DUI & Traffic Offenses

5 Things To Do After Being Charged With DUI

Edited by Saul Bienenfeld

You must act quickly and consistently to establish and succeed with a defense against a drunk or drugged driving charge. Taking the following five steps when accused of operating a vehicle while intoxicated will help.

Call a New York DUI Lawyer

Your right to speak with an attorney who focuses on defending people charged with driving under the influence exists from the moment a police officer pulls you over or approaches you at a DUI checkpoint. Exercising that right as soon as possible after you hear that you will be charged with OVI gives you access to helpful advice and representation for enforcing your other rights, including protections against self-incrimination and illegal searches.

Plead Not Guilty or Enter No Plea at Your Arraignment

DUI/OVI suspects generally appear before a judge within 24 hours of getting arrested. If they are released before seeing a judge, that initial appearance must be held within five days. During that arraignment hearing, the judge will read the official charge and ask the defendant, “How do you plead?”

Responding “not guilty” allows the defendant to examine all the evidence the police have collected while preparing a defense. Saying nothing leads the judge to enter a plea of not guilty on the defendant’s behalf. Accepting guilt at the arraignment hearing, however, greatly limits or eliminates the defendant’s ability to fight for a dismissal or reduction of the OVI charge and possible penalties at a later date.

You can request to have your own New York DUI lawyer or a public defender represent you at the arraignment. Do not refuse any initial offer of legal counsel for fear that you will be obligated to use the same defense lawyer all throughout your DUI investigation and trial.


Explore Lines of Defense With Your Attorney

Spend the weeks between your arraignment and your trial building your case for having the DUI/OVI charge dismissed or for being acquitted. Your defense attorney will help you do this by

  • Getting your version of events
  • Interviewing and recording statements by witnesses who corroborate your account of what happened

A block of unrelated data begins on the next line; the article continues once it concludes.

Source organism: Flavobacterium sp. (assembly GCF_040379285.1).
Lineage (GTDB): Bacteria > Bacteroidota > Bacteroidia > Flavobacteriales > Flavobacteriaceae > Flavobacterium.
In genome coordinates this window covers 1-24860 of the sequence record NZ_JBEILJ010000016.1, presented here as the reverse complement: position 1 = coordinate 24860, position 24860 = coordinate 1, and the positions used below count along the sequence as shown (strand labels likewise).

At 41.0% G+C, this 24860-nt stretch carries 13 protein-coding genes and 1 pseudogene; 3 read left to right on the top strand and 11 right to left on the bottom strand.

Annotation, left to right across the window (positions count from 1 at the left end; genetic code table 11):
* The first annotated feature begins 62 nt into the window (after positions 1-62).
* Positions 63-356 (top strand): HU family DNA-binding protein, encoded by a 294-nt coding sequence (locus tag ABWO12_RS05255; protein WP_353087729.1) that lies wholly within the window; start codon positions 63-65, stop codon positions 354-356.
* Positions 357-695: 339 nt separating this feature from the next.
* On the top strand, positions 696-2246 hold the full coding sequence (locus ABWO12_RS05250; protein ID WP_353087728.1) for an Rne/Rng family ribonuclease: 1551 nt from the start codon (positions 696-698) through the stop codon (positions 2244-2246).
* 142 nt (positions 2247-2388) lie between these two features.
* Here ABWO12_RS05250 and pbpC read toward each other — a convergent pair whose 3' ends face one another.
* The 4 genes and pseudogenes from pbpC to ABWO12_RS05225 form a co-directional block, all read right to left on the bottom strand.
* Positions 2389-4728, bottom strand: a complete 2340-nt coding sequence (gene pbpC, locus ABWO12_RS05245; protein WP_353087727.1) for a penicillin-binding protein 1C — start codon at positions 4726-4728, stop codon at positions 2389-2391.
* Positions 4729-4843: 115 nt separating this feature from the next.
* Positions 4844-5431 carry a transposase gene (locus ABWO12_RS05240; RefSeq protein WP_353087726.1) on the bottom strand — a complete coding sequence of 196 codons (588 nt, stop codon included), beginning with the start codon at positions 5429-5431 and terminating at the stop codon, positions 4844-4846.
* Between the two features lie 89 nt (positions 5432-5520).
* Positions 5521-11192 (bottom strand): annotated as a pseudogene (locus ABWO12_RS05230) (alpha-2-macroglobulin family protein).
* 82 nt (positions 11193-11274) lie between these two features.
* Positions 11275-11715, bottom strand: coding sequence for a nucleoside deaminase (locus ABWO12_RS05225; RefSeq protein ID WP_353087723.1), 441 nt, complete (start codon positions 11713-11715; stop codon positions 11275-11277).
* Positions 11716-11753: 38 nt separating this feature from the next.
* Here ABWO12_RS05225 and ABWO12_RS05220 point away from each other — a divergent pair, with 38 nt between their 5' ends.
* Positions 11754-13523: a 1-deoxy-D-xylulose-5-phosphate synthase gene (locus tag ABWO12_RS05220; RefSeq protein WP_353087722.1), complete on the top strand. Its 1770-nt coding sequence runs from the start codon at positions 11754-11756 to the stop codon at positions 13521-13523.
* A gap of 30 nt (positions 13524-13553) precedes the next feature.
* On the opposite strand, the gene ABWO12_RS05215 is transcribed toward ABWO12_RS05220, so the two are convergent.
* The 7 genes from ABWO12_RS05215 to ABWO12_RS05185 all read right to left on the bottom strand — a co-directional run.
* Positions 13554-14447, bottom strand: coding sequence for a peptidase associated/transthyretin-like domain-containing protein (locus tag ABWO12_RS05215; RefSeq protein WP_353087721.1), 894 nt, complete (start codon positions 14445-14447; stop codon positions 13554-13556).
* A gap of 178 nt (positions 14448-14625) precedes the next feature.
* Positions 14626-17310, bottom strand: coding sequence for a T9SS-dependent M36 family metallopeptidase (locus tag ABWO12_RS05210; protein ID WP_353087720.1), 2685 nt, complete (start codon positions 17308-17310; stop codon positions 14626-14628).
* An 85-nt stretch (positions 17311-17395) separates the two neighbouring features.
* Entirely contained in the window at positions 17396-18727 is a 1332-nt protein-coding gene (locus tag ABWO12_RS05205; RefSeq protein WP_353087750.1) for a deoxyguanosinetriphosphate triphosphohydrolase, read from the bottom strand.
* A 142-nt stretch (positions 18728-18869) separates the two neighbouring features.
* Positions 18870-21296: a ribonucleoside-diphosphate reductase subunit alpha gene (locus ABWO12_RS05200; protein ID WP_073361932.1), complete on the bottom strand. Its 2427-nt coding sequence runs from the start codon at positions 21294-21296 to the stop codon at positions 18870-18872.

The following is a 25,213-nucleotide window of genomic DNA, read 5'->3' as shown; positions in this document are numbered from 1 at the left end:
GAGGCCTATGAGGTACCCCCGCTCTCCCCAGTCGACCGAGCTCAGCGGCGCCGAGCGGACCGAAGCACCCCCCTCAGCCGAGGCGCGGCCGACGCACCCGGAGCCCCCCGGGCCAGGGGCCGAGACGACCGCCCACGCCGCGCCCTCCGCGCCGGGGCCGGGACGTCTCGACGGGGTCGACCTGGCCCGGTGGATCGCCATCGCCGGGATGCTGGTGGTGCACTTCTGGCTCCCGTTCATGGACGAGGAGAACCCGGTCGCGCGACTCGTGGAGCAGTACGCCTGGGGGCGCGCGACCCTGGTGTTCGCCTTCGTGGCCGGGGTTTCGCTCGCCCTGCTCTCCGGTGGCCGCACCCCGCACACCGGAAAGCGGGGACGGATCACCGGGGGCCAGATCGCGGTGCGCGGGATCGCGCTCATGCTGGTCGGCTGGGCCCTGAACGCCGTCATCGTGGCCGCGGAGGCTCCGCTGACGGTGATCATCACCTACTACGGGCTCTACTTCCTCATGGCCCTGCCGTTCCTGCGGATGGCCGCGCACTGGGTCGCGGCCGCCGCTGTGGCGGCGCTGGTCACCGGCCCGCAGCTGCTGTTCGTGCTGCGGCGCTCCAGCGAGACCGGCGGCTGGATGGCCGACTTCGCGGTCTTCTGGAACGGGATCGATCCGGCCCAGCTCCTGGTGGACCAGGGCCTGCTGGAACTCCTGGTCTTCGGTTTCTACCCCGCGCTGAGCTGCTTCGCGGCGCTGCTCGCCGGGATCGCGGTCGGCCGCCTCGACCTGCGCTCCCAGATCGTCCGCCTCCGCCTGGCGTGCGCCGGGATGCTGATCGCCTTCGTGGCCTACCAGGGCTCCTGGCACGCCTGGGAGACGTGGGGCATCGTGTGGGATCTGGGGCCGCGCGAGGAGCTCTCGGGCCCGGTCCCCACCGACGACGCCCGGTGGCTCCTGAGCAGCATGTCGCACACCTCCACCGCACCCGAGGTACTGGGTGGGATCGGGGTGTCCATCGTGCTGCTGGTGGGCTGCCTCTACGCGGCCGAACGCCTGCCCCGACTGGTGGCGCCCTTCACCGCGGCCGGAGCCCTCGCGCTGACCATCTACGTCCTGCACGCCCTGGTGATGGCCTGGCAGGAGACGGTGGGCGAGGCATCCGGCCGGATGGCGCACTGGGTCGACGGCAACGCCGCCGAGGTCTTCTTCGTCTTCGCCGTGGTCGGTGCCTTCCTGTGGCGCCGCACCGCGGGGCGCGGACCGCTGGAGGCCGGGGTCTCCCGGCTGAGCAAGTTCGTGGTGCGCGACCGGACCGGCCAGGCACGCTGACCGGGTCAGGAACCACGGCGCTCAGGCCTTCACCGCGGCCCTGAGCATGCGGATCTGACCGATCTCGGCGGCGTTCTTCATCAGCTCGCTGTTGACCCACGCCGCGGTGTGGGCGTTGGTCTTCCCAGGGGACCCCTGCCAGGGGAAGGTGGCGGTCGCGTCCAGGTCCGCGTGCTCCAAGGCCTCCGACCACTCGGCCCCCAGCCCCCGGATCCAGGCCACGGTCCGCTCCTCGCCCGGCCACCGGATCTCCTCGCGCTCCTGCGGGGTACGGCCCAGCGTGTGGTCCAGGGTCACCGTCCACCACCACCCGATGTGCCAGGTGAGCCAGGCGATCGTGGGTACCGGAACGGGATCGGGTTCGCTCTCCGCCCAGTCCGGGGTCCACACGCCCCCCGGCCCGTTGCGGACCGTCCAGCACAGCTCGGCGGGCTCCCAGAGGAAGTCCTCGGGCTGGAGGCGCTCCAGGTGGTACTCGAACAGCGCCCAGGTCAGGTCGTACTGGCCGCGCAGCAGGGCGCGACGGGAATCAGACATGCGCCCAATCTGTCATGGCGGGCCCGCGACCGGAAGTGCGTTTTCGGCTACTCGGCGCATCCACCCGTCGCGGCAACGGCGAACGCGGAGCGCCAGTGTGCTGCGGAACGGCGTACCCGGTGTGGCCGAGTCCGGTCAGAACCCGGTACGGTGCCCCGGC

• Requesting independent analyses of blood and urine samples
  • Reviewing all the documents related to your arrest, charge and arraignment
  • Viewing all video footage of your interactions with the law enforcement personnel who arrested and charged you
  • Deposing the arresting officer

Each bit of information has the potential to provide a line of defense. For instance, if the arresting officer says that you were slurring your words and losing your balance but the video from the officer’s body camera shows the opposite, field sobriety results could be thrown out. In another instance, if an independent laboratory arrives at a much lower blood alcohol concentration than the state lab, grounds for having that evidence tossed exists.

You can also share information with your lawyer that you might not have given to the police, or which the officer took no time to verify. For instance, lack of sleep or use of prescription medications could explain behaviors that the arresting officer mistook for signs of intoxication.

Weigh the Pros and Cons of Going to Trial versus Negotiating a Plea Deal

Working with your New YorkDUI attorney will offer a good sense of how you may fair at trial. If you can completely disprove the accusation that you used alcohol or drugs before driving, then going before a judge or jury can make sense. Being able to call some of the prosecution’s evidence into question may provide opportunities for seeking a plea deal. Your New York defense lawyer will rely on his or her experience while advising you on which option to pursue.

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About the author

Saul Bienenfeld